Re: [Rhythmbox-devel] In the Mood plugin thoughts

Alex Bennee wrote:
> On Wed, Feb 4, 2009 at 6:20 AM, Neil Loknath <neil loknath gmail com> wrote:
>> I recently compiled and installed Charlotte Curtis' GSOC project form
>> last year: the In the Mood plugin, which can be found at
>> Congrats on a very cool project, Charlotte!  I have been using it
>> intensely since installing it, and I quite like the concept of it.  It
>> seems that intelligent playlists are quite popular right now (ie. iTunes
>> Genius feature).  And, I think the trend will continue.  With that being
>> said, I have some thoughts on expanding on Charlotte's work.  In fact, I
>> am hoping that Charlotte will chime in to this and join the discussion.
> I'm currently looking at the possibility of doing something similar
> but using the web API to generate potential matches (which is
> how I think Genius works on iTunes). It will be interesting to see how
> the two compare in performance.
> I have no code to at the moment as I'm just familiarising myself with
> writing Python plugins for Rhythmbox. However I shall post as soon as
> I have something worth sharing.

Please have a look at autoqueue[1] in that case: it's a plugin that
already does this, for a number of players, among which Rhythmbox. I've
also ported the mirage acoustic similarity plugin that Banshee has from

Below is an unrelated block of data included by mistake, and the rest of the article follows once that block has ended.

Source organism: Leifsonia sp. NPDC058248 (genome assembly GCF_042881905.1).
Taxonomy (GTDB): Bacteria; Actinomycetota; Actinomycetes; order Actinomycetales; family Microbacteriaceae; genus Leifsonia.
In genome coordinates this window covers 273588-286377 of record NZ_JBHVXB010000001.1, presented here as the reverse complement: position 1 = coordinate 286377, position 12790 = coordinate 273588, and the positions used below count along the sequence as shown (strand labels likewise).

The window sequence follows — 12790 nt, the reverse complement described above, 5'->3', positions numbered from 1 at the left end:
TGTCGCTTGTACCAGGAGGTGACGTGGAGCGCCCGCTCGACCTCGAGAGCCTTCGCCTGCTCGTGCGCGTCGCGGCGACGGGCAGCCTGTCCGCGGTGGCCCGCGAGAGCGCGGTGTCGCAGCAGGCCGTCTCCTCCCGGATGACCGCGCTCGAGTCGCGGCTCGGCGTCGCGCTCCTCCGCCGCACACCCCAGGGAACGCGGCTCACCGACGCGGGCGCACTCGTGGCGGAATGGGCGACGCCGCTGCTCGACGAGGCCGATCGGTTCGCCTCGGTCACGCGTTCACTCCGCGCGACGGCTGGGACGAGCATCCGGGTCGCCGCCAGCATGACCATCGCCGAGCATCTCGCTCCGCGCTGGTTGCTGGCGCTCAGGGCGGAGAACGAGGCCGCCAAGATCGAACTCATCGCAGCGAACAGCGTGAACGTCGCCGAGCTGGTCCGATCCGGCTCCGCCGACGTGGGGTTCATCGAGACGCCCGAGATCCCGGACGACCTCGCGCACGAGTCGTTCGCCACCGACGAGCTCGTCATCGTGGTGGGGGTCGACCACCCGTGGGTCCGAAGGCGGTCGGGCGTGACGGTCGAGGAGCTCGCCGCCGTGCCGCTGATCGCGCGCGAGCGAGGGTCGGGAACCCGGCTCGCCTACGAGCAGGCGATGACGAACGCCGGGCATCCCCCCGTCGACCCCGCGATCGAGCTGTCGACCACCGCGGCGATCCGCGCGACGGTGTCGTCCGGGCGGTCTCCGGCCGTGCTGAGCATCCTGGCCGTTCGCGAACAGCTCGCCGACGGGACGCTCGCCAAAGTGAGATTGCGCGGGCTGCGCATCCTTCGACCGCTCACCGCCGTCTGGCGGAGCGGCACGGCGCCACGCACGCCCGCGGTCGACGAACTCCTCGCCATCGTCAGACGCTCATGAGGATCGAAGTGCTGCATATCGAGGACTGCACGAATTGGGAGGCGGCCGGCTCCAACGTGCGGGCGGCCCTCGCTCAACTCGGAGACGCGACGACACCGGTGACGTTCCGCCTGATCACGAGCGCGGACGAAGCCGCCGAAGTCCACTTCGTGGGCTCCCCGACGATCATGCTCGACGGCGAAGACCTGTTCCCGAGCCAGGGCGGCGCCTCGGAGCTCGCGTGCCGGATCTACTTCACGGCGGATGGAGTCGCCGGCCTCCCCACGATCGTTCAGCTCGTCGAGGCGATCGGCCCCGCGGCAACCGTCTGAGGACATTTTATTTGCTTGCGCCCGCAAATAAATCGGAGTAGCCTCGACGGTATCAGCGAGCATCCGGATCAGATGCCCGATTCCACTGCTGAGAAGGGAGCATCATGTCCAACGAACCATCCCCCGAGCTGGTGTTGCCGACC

C# to python, so in fact, it can do both the lookup *and*
something very similar to Charlotte Curtis' plugin. (The different
similarities can be used together or separate, and weighted to taste.)

The rhythmbox plugin may not be 100% up to date with the latest changes,
I will check if I can bring it up to date after work tonight.

Of course developing your own can be a great experience too, so I'm not
saying you shouldn't, but I like collaborating where feasible. ;)

Re: Genius in iTunes: People I know who use iTunes seem to agree the
recommendations there are pretty shallow and silly sometimes. I think
the ones are better, and the acoustic similarity rocks even
more, since it gives equal time to completely unknown artists, and
completely disregards genres and other artifacts. (In a lot of
artists/tracks are similar because they are from the same country, but
share nothing else in common. Understandable because of the way they
gather their data, but acoustic analysis completely fixes this effect.)


- eric casteleijn

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